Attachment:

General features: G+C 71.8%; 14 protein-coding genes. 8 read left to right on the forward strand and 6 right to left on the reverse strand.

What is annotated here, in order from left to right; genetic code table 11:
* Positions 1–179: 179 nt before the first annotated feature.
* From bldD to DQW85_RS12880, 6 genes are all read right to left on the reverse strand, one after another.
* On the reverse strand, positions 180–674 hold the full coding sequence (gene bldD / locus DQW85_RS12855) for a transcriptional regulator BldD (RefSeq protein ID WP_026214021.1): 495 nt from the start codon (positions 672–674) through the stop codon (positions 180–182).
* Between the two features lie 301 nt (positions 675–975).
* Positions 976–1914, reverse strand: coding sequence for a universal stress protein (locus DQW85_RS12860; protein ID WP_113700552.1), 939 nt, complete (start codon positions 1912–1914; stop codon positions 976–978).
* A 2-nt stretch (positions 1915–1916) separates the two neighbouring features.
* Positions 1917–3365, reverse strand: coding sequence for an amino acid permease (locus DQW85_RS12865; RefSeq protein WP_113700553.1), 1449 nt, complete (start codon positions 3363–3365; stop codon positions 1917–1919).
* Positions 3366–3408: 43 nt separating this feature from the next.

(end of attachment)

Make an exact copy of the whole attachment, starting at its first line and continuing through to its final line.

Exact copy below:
General features: G+C 71.8%; 14 protein-coding genes. 8 read left to right on the forward strand and 6 right to left on the reverse strand.

What is annotated here, in order from left to right; genetic code table 11:
* Positions 1–179: 179 nt before the first annotated feature.
* From bldD to DQW85_RS12880, 6 genes are all read right to left on the reverse strand, one after another.
* On the reverse strand, positions 180–674 hold the full coding sequence (gene bldD / locus DQW85_RS12855) for a transcriptional regulator BldD (RefSeq protein ID WP_026214021.1): 495 nt from the start codon (positions 672–674) through the stop codon (positions 180–182).
* Between the two features lie 301 nt (positions 675–975).
* Positions 976–1914, reverse strand: coding sequence for a universal stress protein (locus DQW85_RS12860; protein ID WP_113700552.1), 939 nt, complete (start codon positions 1912–1914; stop codon positions 976–978).
* A 2-nt stretch (positions 1915–1916) separates the two neighbouring features.
* Positions 1917–3365, reverse strand: coding sequence for an amino acid permease (locus DQW85_RS12865; RefSeq protein WP_113700553.1), 1449 nt, complete (start codon positions 3363–3365; stop codon positions 1917–1919).
* Positions 3366–3408: 43 nt separating this feature from the next.